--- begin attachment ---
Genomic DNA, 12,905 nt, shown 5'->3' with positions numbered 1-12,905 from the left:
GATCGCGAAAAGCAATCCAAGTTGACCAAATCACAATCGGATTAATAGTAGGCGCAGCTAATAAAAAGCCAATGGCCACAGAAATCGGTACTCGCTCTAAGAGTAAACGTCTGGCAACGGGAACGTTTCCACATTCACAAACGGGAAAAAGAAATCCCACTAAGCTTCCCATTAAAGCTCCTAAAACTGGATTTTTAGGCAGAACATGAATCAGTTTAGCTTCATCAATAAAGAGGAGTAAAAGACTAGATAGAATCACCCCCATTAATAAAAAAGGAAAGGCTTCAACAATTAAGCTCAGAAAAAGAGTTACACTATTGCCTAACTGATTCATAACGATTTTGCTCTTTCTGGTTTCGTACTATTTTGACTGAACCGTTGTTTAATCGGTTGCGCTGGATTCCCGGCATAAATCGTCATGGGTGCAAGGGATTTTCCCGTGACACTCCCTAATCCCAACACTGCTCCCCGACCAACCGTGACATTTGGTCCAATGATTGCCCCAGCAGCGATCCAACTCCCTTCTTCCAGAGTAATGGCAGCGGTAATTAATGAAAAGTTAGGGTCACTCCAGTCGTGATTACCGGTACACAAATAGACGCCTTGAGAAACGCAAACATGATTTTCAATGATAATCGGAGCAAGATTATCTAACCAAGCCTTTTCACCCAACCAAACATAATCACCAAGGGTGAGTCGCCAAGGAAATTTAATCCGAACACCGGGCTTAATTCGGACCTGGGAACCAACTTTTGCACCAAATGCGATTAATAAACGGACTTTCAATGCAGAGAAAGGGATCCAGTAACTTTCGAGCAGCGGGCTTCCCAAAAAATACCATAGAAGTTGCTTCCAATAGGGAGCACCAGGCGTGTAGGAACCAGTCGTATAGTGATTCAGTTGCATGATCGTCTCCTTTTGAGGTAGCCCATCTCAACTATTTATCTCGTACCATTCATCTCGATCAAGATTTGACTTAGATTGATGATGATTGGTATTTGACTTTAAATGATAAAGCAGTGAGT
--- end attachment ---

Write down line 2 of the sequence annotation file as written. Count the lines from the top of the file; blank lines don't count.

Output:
GATCGCGAAAAGCAATCCAAGTTGACCAAATCACAATCGGATTAATAGTAGGCGCAGCTAATAAAAAGCCAATGGCCACAGAAATCGGTACTCGCTCTAAGAGTAAACGTCTGGCAACGGGAACGTTTCCACATTCACAAACGGGAAAAAGAAATCCCACTAAGCTTCCCATTAAAGCTCCTAAAACTGGATTTTTAGGCAGAACATGAATCAGTTTAGCTTCATCAATAAAGAGGAGTAAAAGACTAGATAGAATCACCCCCATTAATAAAAAAGGAAAGGCTTCAACAATTAAGCTCAGAAAAAGAGTTACACTATTGCCTAACTGATTCATAACGATTTTGCTCTTTCTGGTTTCGTACTATTTTGACTGAACCGTTGTTTAATCGGTTGCGCTGGATTCCCGGCATAAATCGTCATGGGTGCAAGGGATTTTCCCGTGACACTCCCTAATCCCAACACTGCTCCCCGACCAACCGTGACATTTGGTCCAATGATTGCCCCAGCAGCGATCCAACTCCCTTCTTCCAGAGTAATGGCAGCGGTAATTAATGAAAAGTTAGGGTCACTCCAGTCGTGATTACCGGTACACAAATAGACGCCTTGAGAAACGCAAACATGATTTTCAATGATAATCGGAGCAAGATTATCTAACCAAGCCTTTTCACCCAACCAAACATAATCACCAAGGGTGAGTCGCCAAGGAAATTTAATCCGAACACCGGGCTTAATTCGGACCTGGGAACCAACTTTTGCACCAAATGCGATTAATAAACGGACTTTCAATGCAGAGAAAGGGATCCAGTAACTTTCGAGCAGCGGGCTTCCCAAAAAATACCATAGAAGTTGCTTCCAATAGGGAGCACCAGGCGTGTAGGAACCAGTCGTATAGTGATTCAGTTGCATGATCGTCTCCTTTTGAGGTAGCCCATCTCAACTATTTATCTCGTACCATTCATCTCGATCAAGATTTGACTTAGATTGATGATGATTGGTATTTGACTTTAAATGATAAAGCAGTGAGT